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Friday, November 23, 2001

The Watchmen chat transcript

The Watchmen chatted with JAM! Music on Friday, November 23, 2001 about their new disc 'Slomotion' and more.

The Watchmen: Okay, Dan is virtually in the house. So let's get this show on the road ...

Deuji - in Vancouver: I have listened to some of the interviews that you guys have done with respect to "Slomotion". You have indicated some dissatisfaction with the state of music these days. So what are you listening to? Also, I loved the "Kanadiana" stuff. Are there plans to release a soundtrack CD?

The Watchmen: Let me see ... State of the industry. I am listening to the new Bjork, REM, Crowded House, Billy Bragg, Nick Drake. "Kanadiana" -- no plans for a soundtrack, but the music will come out in some capacity or other. That is a movie I scored about 18 months ago. People really took to the tunes.

BIG CLEM: Hey guys, I was wondering what kind of changes you have noticed in the Canadian music business since The Watchmen started out? Are things better or worse now?

The Watchmen: I think they are a little worse. There is no artist development. Bands have three months to make their dent, and more often they are gone. There was a lot more artist development 10 years ago. Labels were willing to grow with bands more than they are now.

John from Windsor: What made you decide to not do a video for "Absolutely"?

The Watchmen: This record is unconventional in the two-CD-ness and approach, so we wanted to follow through and approach the promotion differently. We shot a commercial. A video is commercial, anyway. We will be shooting a video for "Holiday" in a couple of days. So much for unconventionality.

BAD PENNY: Has Danny ever considered doing some solo work?

The Watchmen: I am doing that in the form of movies. I have scored "Kanadiana" and short films out of Toronto: "Man Of Substance" and "You Might Be The Youngest". That is how I am stretching my legs. But I am going to be making music for a while, so who knows? But it is very rewarding writing music for moving pictures.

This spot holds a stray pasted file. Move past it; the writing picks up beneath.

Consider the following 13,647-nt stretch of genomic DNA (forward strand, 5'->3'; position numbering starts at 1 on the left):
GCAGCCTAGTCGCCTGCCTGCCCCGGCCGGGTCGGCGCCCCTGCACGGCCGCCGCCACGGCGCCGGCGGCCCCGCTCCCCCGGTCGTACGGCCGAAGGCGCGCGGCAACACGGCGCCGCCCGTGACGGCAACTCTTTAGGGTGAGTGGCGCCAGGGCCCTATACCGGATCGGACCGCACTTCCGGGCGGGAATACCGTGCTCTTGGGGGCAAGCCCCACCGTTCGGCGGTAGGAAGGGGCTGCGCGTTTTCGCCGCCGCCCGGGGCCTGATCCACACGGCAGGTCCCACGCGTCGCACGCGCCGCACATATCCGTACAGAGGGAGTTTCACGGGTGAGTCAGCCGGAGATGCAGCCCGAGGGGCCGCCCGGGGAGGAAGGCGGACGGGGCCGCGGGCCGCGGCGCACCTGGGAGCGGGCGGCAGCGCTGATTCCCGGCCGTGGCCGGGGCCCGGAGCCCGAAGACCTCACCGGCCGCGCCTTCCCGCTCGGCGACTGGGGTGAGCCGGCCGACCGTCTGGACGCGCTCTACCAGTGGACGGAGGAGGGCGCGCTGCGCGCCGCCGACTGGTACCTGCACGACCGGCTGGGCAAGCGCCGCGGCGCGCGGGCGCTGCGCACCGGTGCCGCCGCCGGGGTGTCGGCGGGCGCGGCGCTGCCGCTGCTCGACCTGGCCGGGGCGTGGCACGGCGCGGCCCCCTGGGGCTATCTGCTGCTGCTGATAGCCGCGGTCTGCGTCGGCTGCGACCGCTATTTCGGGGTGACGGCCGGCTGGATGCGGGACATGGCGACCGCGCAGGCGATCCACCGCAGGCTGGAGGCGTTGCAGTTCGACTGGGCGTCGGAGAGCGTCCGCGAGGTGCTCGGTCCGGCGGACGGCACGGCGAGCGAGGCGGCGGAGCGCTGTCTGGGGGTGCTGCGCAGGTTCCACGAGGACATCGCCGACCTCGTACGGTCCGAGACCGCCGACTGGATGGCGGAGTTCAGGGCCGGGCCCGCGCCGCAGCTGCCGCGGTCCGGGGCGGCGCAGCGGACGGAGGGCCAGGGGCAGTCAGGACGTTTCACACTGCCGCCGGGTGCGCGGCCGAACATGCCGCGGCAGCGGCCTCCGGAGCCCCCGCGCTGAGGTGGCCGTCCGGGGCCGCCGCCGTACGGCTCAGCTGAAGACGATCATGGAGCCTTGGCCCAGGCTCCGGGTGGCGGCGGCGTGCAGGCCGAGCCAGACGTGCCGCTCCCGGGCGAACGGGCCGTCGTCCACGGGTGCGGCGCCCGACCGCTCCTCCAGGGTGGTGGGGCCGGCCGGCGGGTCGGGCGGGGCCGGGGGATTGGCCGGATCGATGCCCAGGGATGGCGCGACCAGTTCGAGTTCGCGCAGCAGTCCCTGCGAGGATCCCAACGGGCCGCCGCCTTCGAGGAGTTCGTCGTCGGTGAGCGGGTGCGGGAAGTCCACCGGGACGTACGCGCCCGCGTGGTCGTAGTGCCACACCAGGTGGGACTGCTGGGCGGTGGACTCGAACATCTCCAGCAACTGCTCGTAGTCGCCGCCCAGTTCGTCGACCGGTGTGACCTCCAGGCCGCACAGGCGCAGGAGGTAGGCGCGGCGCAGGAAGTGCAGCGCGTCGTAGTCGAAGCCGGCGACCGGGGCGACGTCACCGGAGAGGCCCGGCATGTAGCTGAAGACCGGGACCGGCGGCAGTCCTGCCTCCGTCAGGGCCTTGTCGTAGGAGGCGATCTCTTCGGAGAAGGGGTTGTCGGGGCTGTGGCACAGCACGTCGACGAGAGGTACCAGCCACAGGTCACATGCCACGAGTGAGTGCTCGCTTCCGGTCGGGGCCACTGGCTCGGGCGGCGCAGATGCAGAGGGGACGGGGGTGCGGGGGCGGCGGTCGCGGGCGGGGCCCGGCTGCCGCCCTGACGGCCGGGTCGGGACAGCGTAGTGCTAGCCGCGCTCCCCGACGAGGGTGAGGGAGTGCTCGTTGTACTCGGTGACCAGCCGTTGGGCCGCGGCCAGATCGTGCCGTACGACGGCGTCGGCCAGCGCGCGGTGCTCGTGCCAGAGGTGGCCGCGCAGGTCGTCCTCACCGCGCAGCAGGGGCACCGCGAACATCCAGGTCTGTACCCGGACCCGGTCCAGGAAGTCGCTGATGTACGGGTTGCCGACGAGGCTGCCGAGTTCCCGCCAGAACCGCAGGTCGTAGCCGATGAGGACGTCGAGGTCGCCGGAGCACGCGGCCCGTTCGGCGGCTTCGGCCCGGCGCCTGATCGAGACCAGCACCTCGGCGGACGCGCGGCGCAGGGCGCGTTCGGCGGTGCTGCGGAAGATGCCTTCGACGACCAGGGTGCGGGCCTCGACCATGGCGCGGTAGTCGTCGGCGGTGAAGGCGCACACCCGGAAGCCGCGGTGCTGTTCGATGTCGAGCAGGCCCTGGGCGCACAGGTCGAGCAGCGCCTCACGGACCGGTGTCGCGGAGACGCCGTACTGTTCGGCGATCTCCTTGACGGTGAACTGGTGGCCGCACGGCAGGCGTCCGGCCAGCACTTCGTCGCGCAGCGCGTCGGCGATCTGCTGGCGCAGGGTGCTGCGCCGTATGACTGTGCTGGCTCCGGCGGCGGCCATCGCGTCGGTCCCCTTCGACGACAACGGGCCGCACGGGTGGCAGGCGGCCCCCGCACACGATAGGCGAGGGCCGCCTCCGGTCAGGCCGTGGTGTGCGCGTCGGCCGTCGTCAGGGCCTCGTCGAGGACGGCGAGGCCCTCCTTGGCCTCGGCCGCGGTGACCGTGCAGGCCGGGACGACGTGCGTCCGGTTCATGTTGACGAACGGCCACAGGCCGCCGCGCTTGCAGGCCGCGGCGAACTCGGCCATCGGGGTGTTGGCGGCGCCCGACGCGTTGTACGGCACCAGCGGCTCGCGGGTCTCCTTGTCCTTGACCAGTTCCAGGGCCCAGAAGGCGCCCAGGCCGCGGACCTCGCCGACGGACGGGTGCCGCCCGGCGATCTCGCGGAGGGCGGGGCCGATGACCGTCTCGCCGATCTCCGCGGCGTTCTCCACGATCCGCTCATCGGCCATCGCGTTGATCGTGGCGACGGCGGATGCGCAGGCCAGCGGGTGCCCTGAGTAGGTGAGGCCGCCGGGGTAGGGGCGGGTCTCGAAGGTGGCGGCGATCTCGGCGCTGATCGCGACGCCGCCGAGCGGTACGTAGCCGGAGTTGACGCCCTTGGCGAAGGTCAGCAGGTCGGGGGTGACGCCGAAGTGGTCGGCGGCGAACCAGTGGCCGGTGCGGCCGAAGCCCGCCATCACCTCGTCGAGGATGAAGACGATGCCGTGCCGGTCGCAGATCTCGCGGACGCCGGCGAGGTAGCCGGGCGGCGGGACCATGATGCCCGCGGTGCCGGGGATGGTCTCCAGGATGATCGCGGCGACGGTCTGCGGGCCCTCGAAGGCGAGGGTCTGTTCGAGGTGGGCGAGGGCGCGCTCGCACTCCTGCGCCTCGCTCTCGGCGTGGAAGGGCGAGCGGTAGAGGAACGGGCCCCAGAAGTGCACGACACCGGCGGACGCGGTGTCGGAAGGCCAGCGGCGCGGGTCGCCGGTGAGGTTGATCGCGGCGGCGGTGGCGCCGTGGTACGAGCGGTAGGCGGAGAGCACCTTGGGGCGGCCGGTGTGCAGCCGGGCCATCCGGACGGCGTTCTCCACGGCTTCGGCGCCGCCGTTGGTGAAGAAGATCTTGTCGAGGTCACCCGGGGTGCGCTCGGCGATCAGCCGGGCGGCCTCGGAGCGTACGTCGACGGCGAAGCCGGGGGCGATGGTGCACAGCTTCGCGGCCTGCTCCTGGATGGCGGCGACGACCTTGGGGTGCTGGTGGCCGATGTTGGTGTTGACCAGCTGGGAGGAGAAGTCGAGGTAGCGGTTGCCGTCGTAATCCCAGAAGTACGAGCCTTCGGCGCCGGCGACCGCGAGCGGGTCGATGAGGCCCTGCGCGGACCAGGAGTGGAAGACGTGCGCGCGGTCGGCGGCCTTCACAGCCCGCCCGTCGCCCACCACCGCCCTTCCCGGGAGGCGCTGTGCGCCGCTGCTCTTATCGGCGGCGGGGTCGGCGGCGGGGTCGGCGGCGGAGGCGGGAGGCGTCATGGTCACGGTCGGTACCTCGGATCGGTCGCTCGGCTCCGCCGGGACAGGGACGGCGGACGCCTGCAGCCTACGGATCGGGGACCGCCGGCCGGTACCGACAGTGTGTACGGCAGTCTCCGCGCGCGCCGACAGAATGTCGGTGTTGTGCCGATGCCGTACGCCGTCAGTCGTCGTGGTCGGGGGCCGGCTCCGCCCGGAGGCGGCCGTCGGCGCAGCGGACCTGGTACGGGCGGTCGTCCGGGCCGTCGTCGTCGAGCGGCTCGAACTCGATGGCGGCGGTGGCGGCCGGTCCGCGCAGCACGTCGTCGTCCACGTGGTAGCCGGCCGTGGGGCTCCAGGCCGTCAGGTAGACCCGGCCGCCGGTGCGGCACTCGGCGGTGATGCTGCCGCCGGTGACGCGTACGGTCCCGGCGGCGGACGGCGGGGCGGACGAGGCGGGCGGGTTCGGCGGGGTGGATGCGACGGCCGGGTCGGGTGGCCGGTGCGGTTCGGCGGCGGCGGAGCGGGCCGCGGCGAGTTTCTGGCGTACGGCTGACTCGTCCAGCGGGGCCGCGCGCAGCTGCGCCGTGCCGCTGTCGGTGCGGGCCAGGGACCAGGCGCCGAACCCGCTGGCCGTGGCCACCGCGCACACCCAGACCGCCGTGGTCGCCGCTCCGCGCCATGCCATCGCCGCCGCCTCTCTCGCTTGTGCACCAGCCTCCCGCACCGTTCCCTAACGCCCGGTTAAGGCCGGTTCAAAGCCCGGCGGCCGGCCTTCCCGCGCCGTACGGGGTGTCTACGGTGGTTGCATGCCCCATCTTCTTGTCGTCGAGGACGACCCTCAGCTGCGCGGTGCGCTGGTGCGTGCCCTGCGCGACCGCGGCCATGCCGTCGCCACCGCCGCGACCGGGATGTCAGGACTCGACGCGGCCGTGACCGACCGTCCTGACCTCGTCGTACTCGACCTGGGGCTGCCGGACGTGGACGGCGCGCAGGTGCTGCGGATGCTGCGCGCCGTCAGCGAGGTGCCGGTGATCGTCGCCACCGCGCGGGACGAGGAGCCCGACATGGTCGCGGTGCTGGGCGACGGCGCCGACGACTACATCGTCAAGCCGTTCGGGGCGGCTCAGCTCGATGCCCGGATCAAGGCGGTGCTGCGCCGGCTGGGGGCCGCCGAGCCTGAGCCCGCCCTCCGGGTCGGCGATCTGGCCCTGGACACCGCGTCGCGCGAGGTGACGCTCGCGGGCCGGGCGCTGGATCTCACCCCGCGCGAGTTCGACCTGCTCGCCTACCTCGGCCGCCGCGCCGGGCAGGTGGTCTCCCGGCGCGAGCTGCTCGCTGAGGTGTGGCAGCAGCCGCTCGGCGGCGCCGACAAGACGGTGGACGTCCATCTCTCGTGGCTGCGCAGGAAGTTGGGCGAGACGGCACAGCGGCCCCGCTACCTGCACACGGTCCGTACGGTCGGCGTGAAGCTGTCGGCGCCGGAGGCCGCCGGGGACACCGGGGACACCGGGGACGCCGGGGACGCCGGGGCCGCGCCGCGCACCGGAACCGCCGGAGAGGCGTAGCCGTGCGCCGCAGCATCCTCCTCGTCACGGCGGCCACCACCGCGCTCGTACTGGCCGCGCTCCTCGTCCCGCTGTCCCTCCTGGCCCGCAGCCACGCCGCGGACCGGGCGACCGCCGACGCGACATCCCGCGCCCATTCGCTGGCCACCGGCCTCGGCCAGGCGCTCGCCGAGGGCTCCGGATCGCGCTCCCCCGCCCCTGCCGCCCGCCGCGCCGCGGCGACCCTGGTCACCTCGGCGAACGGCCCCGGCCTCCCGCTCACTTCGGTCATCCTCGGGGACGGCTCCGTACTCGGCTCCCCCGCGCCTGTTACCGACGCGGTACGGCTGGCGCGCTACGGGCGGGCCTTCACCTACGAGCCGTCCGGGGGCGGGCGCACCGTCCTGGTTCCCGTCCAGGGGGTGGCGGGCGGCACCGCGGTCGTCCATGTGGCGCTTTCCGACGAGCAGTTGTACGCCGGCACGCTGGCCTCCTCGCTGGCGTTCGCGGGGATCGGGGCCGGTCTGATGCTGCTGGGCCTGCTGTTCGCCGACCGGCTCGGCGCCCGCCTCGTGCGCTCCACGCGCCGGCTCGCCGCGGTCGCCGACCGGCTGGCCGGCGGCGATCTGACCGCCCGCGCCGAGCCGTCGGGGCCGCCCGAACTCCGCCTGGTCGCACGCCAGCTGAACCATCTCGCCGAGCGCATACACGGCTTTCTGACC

Merchead: Hey boys, I have been following you for many years. Just wondering If you ever get tired of touring, and what do you like to do on the road?

The Watchmen: Yes, we do get tired. It is the hardest job you'll ever love. Books, scotch and weed ...

SCRAPER: What musicians influenced you to embark on a career in music?

The Watchmen: I think REM had a big part of it, particularly Michael Stipe's melodies. They are sort of in my head. They made me want to be a singer. Well, I have always been singing, but they made me want to be a melody guy. There are lots, but that is a major one.

Lisa: During your cross-country tour, are you playing any of your old material, specifically songs from "McLarenFurnaceRoom", like "Mister"?

The Watchmen: Yes, we do. We do "Mister", "Run And Hide". We are trying to rotate the set list. We are doing the whole new record, and then we do new stuff every day.

OL BLUE EYES: When you made the new record, you kind of explored a new direction. Was there any concern that it might alienate fans who have followed the group for a long time? Does it bother you that fans might want the group to stay in one place rather than evolve and change?

The Watchmen: I understand that. I think we expect it, that we would keep some fans, lose some and get some new fans. And hopefully those old fans we lose will support bands who are where we were six years ago. But ultimately we have to change to keep ourselves excited and interested. Hopefully the fans appreciate that.

BUZZ & BOOMER: Are you going to the Grey Cup to sing the national anthem before the Bombers kick the living crap out of the Stamps?